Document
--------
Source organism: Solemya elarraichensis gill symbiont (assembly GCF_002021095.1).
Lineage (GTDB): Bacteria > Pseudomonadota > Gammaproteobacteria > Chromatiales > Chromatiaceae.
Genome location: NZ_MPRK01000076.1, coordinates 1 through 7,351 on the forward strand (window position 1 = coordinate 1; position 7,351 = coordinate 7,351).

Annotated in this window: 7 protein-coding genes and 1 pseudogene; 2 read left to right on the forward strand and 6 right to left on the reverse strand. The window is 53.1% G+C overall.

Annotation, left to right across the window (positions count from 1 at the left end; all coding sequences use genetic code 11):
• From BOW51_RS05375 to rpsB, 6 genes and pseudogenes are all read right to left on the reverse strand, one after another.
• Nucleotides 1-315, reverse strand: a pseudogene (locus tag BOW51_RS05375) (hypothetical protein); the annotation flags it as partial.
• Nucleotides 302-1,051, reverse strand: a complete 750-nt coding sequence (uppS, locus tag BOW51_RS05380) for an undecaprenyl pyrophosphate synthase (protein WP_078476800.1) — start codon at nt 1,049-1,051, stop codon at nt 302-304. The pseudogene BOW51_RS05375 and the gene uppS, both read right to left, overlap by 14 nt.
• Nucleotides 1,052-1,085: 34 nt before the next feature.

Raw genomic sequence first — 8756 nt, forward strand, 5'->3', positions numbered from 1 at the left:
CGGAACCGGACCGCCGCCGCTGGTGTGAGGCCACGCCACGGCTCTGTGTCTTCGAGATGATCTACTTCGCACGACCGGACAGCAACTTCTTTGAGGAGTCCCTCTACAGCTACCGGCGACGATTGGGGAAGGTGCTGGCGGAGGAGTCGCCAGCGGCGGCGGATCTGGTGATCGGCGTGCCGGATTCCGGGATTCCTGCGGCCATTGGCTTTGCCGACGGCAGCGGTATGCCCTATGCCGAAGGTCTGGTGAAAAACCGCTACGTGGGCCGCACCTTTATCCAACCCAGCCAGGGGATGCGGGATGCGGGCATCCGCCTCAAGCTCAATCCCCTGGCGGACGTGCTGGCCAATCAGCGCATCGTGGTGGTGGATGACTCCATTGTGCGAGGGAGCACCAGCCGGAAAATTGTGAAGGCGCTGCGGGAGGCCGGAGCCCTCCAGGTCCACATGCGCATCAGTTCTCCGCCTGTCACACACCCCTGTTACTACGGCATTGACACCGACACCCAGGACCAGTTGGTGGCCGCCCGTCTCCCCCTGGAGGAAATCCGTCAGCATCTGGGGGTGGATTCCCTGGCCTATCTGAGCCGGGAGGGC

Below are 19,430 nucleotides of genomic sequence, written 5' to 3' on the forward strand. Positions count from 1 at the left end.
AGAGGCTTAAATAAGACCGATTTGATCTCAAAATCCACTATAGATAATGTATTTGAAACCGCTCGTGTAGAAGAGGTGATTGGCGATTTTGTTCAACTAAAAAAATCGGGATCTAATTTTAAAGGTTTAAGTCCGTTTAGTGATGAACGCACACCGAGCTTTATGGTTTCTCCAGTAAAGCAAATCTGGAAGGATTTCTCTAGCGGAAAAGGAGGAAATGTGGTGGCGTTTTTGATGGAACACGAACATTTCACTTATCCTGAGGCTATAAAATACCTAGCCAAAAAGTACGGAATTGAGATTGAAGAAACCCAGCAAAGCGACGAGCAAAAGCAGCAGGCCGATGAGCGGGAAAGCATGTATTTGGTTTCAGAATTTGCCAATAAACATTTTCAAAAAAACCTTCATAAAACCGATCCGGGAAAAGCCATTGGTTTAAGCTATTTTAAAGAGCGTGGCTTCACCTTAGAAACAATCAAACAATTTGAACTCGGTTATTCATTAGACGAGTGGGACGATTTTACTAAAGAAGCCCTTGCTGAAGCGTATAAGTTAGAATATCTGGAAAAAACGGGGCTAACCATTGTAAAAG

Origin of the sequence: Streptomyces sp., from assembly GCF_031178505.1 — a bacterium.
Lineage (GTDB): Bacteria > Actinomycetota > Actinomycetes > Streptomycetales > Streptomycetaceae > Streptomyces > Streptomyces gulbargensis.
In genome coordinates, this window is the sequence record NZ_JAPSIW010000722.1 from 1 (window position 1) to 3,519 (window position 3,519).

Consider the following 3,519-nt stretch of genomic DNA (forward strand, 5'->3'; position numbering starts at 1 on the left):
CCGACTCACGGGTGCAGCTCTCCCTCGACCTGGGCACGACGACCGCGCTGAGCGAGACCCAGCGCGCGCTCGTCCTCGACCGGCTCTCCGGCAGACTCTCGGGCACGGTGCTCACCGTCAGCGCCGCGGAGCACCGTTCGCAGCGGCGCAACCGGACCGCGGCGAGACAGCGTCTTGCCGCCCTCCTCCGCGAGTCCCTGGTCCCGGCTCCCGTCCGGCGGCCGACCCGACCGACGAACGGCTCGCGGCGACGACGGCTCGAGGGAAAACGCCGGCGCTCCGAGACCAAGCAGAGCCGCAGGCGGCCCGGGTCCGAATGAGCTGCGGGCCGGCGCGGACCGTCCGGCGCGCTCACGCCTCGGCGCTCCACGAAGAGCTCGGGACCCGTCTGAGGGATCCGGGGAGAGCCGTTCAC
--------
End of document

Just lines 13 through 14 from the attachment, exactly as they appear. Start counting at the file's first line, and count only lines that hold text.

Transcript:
AGAGGCTTAAATAAGACCGATTTGATCTCAAAATCCACTATAGATAATGTATTTGAAACCGCTCGTGTAGAAGAGGTGATTGGCGATTTTGTTCAACTAAAAAAATCGGGATCTAATTTTAAAGGTTTAAGTCCGTTTAGTGATGAACGCACACCGAGCTTTATGGTTTCTCCAGTAAAGCAAATCTGGAAGGATTTCTCTAGCGGAAAAGGAGGAAATGTGGTGGCGTTTTTGATGGAACACGAACATTTCACTTATCCTGAGGCTATAAAATACCTAGCCAAAAAGTACGGAATTGAGATTGAAGAAACCCAGCAAAGCGACGAGCAAAAGCAGCAGGCCGATGAGCGGGAAAGCATGTATTTGGTTTCAGAATTTGCCAATAAACATTTTCAAAAAAACCTTCATAAAACCGATCCGGGAAAAGCCATTGGTTTAAGCTATTTTAAAGAGCGTGGCTTCACCTTAGAAACAATCAAACAATTTGAACTCGGTTATTCATTAGACGAGTGGGACGATTTTACTAAAGAAGCCCTTGCTGAAGCGTATAAGTTAGAATATCTGGAAAAAACGGGGCTAACCATTGTAAAAG

Origin of the sequence: Streptomyces sp., from assembly GCF_031178505.1 — a bacterium.